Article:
First astrophysical detection of the helium hydride ion
HeH+ was the first molecule that formed when, 13 billion years ago, falling temperatures in the young Universe allowed recombination of the light elements produced in the Big Bang. At that time, ionized hydrogen and neutral helium atoms reacted to form HeH+.
Despite its importance in the history of the early Universe, HeH+ has so far escaped detection in astrophysical nebulae. Operating the GREAT far-infrared spectrometer onboard the flying observatory SOFIA, an international research team led by Rolf Güsten from the Max-Planck-Institut für Radioastronomie (MPIfR) in Bonn, Germany, reports the unambiguous detection of the molecule towards the planetary nebula NGC 7027.
During the dawn of chemistry when the temperature in the young Universe had fallen below ~4000 K, the ions of the light elements (hydrogen, helium, deuterium and traces of lithium) produced in Big Bang nucleosynthesis recombined in reverse order of their ionization potential. Helium combined first with free electrons to form the first ever neutral atom. At that time hydrogen was still ionized (present in form of bare protons). Helium atoms combined with these protons into the helium hydride ion HeH+, the Universe’s first molecular bond. As recom¬bi¬nation progressed, HeH+ reacted with then neutral hydrogen and created a first path to the forma¬tion of molecular hydrogen – marking the beginning of the modern Universe.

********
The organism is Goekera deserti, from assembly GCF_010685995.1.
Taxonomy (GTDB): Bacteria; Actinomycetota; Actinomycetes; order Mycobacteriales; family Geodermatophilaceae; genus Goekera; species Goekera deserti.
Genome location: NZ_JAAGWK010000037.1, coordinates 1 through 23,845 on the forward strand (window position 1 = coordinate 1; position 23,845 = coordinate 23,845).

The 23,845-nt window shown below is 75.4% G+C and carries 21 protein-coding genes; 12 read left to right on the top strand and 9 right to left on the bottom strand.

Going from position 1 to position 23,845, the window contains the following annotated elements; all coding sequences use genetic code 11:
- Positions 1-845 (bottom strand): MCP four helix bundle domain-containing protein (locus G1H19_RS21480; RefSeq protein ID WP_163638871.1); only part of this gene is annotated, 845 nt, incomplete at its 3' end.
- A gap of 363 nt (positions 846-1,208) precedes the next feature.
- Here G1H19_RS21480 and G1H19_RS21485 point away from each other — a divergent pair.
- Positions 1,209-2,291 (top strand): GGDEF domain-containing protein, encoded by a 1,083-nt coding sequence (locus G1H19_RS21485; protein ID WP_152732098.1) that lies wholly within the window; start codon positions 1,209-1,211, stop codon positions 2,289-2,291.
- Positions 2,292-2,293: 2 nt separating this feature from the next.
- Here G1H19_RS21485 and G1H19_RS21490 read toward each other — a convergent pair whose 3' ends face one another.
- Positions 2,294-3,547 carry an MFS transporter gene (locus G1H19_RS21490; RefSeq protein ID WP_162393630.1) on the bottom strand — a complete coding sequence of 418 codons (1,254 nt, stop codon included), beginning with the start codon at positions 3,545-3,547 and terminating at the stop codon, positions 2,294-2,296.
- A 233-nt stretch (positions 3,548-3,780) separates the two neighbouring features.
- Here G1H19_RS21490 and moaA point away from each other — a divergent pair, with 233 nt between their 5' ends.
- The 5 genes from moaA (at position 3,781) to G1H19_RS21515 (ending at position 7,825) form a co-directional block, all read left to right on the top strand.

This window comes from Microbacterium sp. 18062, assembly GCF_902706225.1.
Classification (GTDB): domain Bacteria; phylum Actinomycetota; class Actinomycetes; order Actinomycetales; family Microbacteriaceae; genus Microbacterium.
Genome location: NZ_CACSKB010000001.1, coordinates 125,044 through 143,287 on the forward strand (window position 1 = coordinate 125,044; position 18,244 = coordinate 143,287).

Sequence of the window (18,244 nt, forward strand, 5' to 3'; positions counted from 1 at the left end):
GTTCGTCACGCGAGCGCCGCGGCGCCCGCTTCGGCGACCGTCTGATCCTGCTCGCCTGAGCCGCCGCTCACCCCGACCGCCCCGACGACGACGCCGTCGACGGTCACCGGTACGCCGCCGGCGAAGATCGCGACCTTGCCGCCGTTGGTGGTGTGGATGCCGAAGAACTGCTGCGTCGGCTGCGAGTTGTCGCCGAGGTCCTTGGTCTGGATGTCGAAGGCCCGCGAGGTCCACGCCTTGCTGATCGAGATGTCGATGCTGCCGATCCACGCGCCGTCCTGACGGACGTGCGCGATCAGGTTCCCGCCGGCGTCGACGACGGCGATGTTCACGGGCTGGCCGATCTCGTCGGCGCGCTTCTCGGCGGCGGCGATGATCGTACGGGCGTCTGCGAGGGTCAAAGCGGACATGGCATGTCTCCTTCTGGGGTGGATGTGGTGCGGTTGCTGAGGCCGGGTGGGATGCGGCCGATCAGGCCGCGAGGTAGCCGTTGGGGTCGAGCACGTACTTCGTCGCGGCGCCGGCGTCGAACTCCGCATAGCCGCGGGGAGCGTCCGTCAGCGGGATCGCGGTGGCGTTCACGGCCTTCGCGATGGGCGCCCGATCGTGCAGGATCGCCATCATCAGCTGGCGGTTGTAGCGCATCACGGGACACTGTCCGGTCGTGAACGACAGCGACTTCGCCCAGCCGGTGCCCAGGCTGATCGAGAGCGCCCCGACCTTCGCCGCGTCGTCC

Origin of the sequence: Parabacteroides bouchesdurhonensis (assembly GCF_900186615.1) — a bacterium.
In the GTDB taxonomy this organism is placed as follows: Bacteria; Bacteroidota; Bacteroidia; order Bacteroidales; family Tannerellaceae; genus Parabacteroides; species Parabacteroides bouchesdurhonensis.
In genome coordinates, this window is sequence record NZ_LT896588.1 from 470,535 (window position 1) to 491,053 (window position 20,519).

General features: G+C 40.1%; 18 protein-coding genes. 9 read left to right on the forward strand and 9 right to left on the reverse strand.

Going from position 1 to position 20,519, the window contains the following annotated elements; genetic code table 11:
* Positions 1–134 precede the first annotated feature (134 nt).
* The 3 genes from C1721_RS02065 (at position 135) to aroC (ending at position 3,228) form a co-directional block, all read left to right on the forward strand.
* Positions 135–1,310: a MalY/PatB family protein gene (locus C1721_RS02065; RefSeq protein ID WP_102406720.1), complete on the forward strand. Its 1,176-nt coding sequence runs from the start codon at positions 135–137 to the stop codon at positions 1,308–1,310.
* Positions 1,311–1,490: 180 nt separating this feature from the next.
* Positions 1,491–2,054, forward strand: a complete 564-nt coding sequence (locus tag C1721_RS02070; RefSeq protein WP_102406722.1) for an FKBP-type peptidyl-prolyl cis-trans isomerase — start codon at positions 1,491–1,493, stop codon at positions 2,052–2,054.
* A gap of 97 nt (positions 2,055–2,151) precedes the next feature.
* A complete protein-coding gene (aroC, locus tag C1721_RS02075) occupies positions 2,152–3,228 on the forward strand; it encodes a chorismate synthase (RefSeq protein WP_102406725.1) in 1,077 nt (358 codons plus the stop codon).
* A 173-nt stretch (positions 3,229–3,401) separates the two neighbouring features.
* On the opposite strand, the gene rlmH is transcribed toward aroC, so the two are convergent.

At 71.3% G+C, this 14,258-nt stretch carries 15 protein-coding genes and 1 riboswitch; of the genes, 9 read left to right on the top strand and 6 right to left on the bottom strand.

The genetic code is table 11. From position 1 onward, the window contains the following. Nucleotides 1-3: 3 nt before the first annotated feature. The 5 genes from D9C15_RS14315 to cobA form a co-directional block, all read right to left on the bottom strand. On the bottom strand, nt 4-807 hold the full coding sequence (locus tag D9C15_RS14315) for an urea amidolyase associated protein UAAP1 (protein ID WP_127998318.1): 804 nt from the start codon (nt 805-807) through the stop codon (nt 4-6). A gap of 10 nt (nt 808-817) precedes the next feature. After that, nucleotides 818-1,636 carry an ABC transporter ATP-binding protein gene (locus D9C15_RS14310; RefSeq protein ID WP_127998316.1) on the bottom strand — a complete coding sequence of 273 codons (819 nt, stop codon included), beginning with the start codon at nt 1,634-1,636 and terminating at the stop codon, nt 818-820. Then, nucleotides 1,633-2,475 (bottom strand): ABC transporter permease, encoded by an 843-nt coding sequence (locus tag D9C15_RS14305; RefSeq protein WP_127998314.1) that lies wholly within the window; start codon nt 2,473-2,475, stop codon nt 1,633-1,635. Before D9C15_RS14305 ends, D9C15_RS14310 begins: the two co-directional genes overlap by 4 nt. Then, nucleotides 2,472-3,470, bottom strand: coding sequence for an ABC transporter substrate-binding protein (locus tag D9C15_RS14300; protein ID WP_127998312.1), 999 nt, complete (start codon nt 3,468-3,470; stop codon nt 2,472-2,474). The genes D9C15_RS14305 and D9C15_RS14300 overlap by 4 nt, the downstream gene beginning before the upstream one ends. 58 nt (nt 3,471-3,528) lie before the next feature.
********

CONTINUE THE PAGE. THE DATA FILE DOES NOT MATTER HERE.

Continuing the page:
Despite its unquestioned importance in the history of the early Universe, the HeH+ molecule has so far escaped detection in interstellar space. Studied in the laboratory as long ago as 1925, dedicated searches during the last decades have been unsuccessful, thereby challenging our understanding of the underlying chemical networks. “The chemistry of the Universe began with HeH+. The lack of definitive evidence of its very existence in interstellar space has been a dilemma for astronomy for a long time”, says Rolf Güsten from the MPIfR, first author of the paper and Principal Investigator of the GREAT project until October 2018.
In the late 1970s, astro-chemical models suggested the possibility that HeH+ might exist at detectable abundances in local astrophysical nebulae, and would be most easily observed in so-called planetary nebula, ejected by sun-like stars in the last stage of their lifetime. The hard radiation field produced by the central white dwarf star with a temperature of more than 100,000 degrees drives ionization fronts into the ejected envelope, where HeH+ is predicted to form.